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Controversy over ‘Redskins’ name heats up in both Washingtons

The controversy over Native American mascots is reaching a fever pitch in both Washington's, amidst calls to drop the Redskins moniker from Port Townsend's high school and Washington D.C's NFL team. (

The controversy over Native American mascots is reaching a fever pitch in both Washington’s amidst calls to drop the Redskins moniker from Port Townsend’s high school and Washington D.C’s NFL team.

While there have been demands to change the name in Port Townsend over the years, for the first time, a panel of local residents is officially recommending the school replace Redskins with something not offensive to Native Americans.

“The Redskins name needs to be retired with honor and dignity,” Mary Ann Seward, a consultant who was hired to facilitate the committee, told The Peninsula Daily News.

“We need to accept that the culture has gone beyond us and that it is time to change.”

In the meantime, ten members of Congress have jumped into the longstanding fray over the Washington Redskins name, sending a letter to the team owner, league owner and others demanding a name change.

“Native Americans throughout the country consider the ‘R-word’ a racial, derogatory slur akin to the ‘N-word’ among African Americans or the ‘W-word’ among Latinos,” said the letter.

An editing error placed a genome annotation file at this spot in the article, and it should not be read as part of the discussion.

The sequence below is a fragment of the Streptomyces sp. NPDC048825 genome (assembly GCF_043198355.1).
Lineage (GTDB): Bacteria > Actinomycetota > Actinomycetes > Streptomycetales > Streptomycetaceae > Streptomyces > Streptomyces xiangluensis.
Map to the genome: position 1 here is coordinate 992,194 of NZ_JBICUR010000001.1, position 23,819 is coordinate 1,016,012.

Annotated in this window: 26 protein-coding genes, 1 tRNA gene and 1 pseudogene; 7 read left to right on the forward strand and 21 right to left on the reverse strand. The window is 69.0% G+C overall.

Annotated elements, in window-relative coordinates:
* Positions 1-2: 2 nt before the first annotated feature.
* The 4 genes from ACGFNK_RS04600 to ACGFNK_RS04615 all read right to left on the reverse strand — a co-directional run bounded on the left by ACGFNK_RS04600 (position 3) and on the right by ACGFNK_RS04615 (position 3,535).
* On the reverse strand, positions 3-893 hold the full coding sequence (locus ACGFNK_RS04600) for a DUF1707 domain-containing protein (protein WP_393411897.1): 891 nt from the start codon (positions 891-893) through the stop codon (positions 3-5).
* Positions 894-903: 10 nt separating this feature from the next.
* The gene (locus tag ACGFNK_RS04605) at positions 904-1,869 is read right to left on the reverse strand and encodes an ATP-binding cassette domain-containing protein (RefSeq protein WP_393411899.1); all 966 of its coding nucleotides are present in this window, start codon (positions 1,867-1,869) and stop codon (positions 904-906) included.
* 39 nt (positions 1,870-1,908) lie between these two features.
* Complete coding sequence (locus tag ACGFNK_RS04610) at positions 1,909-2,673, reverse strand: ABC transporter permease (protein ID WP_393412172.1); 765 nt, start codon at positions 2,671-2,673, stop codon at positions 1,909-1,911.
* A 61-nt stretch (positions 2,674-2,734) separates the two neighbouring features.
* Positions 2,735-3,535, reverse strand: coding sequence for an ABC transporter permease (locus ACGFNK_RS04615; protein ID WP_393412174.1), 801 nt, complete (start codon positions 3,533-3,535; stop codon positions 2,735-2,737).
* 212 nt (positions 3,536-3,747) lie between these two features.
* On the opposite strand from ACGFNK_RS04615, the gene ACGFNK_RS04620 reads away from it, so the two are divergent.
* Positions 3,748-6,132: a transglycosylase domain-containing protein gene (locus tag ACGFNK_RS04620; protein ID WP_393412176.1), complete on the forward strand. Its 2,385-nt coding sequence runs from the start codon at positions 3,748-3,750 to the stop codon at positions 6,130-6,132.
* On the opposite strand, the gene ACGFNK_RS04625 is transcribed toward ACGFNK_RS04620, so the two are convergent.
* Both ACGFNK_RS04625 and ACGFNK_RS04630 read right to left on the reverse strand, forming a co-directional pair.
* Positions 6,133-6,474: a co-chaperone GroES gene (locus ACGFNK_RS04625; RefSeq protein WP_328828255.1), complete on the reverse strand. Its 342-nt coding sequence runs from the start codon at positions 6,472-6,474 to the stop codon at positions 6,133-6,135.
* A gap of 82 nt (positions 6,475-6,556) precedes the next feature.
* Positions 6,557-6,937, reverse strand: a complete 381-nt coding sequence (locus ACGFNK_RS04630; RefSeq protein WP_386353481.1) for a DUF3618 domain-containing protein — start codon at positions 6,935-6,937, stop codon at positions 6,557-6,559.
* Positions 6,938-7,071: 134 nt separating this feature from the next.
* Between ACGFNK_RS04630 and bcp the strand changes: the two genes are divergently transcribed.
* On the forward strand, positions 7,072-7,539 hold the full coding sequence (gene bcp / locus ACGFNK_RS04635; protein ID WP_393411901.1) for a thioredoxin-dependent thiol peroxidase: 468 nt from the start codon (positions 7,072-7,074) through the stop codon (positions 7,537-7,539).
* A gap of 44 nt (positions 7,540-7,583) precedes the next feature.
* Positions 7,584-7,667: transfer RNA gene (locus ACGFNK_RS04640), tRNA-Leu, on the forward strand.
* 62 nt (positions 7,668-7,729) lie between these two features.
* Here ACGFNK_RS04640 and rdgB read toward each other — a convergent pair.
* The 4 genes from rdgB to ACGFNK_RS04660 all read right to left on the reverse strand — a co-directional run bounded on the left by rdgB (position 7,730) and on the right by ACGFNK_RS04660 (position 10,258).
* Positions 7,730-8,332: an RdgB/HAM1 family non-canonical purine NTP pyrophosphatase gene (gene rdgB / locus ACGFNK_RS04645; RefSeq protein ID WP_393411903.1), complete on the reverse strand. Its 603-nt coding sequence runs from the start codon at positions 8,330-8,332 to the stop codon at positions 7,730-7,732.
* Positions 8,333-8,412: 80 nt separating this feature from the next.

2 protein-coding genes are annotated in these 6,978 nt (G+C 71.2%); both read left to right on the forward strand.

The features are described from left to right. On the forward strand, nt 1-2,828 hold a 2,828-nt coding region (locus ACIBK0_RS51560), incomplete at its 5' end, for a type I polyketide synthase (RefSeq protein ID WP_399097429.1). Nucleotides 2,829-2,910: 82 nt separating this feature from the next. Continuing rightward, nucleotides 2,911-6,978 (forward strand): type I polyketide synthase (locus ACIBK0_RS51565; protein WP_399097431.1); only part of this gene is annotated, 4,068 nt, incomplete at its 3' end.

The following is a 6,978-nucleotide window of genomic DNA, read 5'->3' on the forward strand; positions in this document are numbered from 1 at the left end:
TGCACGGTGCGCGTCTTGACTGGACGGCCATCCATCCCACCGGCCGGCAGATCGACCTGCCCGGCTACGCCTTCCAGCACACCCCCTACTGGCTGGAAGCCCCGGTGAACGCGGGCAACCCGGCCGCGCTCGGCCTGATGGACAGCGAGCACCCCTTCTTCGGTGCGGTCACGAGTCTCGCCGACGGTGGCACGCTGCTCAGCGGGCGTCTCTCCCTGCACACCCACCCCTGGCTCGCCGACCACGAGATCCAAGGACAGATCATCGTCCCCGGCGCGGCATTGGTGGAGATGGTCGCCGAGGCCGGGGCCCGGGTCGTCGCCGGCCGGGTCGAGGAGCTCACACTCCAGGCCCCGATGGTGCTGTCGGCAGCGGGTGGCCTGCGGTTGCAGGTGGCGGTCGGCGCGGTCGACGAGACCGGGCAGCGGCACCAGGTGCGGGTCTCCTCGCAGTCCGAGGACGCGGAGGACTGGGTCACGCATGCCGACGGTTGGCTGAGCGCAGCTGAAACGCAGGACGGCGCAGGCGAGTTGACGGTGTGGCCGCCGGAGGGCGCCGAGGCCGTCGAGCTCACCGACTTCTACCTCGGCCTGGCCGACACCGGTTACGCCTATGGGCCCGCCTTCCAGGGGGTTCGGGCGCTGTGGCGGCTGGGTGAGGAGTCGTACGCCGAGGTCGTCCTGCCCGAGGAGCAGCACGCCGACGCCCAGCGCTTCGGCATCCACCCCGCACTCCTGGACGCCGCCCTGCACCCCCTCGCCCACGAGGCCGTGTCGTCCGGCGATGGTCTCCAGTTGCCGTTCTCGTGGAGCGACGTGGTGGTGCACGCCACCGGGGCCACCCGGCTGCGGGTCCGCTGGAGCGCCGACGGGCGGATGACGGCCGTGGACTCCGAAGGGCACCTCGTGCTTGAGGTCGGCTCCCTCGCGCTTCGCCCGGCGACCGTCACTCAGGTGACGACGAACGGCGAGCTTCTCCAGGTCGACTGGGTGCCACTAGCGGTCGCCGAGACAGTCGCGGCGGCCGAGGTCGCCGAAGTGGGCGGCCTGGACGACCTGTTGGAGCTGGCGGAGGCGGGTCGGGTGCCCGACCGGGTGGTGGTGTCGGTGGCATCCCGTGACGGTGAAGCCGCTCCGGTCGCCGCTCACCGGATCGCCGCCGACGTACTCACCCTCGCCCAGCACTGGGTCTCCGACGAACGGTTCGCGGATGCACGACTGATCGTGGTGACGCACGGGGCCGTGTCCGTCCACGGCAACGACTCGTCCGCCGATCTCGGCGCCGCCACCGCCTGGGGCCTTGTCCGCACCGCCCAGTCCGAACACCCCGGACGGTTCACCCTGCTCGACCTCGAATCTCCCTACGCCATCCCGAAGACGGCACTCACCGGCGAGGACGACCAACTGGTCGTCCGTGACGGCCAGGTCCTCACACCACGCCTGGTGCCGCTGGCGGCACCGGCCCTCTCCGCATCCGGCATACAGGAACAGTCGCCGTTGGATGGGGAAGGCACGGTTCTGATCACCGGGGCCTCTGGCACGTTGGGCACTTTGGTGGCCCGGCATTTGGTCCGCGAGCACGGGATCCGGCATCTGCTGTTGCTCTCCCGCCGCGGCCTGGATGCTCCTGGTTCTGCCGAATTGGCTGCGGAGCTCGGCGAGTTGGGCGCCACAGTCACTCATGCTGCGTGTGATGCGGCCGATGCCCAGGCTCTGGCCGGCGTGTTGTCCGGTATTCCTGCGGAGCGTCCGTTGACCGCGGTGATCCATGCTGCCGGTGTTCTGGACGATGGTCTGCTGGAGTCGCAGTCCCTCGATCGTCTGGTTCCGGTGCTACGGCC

Not everyone agrees. Longtime local talk show host Ken Schram argued on The Luke Burbank Show Thursday plenty of Native Americans call it an issue “ginned up” by guilty, “politically correct” white people. He argues many Native Americans he knows don’t consider names like Redskins or other Indian monikers worthy of concern.

A recent Associated Press-GfK poll shows that nationally, “Redskins” still enjoys widespread support. Nearly four in five Americans don’t think the team should change its name, the survey found. Only 11 percent think it should be changed, while 8 percent weren’t sure and 2 percent didn’t answer.

But even if just a small minority finds the term offensive, KIRO Radio’s Tom Tangney argued that’s enough to warrant a change.

“A lot of Native Americans, it may be true, are not offended by the Redskins name, but a lot of them are.”

It’s an issue that’s personal to Tangney. He’s a graduate of Seattle University, which changed its name from Chieftains to Red Hawks in 2000 to eliminate any controversy.

Tangney didn’t find the name offensive, considering it a noble reference. But he argued it shouldn’t be up to people who aren’t offended to make such a determination.

“Even if I accept that, for a lot of people it’s also seen as a sign of disparagement and racism. And when you have a symbol that does both, get rid of it.”

As for the Redskins controversy, the Port Townsend School Board will ultimately decide the fate of the name for the high school. In D.C., it’s much more complicated. The owner of the NFL team has vowed to fight any name change. And NFL Commissioner Roger Goodell is defending it, saying in a statement the name “From its origin represented a positive meaning distinct from any disparagement that could be viewed in some other context.”

Tangney doesn’t understand why there’s such a staunch defense of the name and argued the solution is simple.

“Find something that doesn’t offend half the country.”

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